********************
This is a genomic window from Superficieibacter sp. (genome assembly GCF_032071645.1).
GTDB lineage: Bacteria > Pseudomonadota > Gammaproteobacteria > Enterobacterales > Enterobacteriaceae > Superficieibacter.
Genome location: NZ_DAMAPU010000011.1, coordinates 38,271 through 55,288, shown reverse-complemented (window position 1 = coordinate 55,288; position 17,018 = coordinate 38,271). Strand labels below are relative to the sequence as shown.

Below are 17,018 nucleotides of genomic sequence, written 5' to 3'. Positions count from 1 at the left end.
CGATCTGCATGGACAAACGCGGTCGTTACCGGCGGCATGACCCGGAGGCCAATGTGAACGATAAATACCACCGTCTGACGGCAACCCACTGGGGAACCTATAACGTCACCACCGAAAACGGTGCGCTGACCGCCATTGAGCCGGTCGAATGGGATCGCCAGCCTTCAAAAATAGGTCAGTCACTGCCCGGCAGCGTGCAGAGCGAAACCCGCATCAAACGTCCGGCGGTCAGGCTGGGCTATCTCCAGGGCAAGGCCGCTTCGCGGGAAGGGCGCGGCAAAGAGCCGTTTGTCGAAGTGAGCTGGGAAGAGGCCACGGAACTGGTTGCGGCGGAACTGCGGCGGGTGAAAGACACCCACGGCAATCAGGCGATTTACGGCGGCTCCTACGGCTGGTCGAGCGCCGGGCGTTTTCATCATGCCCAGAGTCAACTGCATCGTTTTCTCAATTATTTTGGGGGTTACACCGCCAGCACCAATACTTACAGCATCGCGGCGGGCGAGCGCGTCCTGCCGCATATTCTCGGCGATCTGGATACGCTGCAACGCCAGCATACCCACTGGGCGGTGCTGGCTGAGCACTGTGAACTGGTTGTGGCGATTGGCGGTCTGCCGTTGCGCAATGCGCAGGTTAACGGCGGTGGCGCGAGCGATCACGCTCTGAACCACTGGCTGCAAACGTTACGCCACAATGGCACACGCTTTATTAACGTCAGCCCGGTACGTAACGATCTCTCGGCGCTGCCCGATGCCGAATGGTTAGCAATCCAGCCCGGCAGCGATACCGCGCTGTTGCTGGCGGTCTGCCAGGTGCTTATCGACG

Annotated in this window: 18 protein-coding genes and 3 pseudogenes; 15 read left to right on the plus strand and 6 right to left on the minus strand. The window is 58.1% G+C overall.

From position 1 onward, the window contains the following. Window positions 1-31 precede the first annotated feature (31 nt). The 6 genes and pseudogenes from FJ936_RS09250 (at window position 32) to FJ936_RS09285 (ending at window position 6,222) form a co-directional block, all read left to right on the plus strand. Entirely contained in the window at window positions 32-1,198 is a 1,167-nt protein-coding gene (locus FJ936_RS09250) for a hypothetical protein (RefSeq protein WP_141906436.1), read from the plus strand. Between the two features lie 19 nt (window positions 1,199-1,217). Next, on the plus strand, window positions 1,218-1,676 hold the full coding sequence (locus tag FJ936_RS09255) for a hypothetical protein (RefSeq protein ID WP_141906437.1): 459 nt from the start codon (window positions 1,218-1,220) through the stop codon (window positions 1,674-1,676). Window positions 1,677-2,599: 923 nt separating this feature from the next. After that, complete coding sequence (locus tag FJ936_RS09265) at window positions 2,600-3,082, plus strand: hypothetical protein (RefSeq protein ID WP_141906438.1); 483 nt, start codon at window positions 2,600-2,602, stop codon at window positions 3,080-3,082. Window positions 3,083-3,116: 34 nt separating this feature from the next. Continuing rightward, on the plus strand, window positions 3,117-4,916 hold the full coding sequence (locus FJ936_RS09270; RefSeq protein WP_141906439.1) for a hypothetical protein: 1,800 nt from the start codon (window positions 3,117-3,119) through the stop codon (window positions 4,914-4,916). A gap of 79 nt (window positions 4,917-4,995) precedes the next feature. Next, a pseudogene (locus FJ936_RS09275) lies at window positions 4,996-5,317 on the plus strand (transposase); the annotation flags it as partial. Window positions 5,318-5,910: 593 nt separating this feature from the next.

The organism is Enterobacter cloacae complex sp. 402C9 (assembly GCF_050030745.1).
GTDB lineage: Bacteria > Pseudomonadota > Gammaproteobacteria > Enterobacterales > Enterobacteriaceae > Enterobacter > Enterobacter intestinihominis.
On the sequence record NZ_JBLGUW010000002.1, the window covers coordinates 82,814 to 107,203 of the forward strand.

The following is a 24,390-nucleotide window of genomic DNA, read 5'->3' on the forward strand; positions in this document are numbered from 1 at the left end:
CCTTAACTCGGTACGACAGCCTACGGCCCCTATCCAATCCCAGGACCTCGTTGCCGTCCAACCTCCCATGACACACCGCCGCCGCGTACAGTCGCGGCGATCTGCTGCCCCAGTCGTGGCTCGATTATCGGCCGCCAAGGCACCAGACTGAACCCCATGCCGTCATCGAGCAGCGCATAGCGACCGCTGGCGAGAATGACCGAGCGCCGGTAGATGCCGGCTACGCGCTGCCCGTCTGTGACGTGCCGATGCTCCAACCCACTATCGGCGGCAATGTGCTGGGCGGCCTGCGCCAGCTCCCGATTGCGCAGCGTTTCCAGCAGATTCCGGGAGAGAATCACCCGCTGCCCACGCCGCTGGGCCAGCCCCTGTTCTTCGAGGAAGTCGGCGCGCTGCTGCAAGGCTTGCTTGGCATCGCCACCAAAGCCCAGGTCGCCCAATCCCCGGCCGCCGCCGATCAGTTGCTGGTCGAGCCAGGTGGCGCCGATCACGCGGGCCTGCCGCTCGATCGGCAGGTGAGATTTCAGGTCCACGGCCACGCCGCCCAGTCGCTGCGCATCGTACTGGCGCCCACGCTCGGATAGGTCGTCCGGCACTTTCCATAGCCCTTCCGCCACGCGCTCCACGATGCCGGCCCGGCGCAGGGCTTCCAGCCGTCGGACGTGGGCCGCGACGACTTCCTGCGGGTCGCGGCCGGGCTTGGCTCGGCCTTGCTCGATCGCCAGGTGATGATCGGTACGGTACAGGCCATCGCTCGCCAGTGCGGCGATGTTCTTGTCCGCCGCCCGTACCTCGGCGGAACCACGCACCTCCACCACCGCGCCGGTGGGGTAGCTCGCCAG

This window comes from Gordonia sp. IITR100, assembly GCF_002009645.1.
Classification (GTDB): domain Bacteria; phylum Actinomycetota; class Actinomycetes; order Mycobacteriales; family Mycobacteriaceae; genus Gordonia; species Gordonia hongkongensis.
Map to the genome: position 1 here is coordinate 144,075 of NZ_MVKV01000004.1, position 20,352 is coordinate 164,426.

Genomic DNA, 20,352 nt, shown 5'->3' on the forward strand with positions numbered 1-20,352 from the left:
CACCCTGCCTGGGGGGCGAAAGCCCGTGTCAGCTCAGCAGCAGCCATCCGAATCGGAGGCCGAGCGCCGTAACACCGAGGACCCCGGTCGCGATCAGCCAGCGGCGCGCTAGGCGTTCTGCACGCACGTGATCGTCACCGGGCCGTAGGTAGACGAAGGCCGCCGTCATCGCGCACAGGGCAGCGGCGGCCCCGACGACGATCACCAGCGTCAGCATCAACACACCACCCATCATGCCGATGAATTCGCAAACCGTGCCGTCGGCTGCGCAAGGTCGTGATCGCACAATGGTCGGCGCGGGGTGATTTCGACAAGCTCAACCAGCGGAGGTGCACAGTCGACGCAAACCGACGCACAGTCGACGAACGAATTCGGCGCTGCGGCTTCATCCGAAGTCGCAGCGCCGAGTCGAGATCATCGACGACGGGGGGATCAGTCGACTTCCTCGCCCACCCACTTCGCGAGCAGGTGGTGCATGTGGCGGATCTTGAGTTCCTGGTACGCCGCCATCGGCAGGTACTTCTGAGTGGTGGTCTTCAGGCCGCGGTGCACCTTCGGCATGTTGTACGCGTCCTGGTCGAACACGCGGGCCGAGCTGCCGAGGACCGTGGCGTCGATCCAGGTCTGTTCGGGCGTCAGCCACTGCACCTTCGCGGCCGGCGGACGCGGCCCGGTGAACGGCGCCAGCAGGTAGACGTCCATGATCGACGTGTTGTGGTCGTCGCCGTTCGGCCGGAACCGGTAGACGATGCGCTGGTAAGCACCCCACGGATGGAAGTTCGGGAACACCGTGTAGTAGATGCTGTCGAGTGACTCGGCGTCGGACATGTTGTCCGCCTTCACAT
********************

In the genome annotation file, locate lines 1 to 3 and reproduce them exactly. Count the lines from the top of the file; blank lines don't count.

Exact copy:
This is a genomic window from Superficieibacter sp. (genome assembly GCF_032071645.1).
GTDB lineage: Bacteria > Pseudomonadota > Gammaproteobacteria > Enterobacterales > Enterobacteriaceae > Superficieibacter.
Genome location: NZ_DAMAPU010000011.1, coordinates 38,271 through 55,288, shown reverse-complemented (window position 1 = coordinate 55,288; position 17,018 = coordinate 38,271). Strand labels below are relative to the sequence as shown.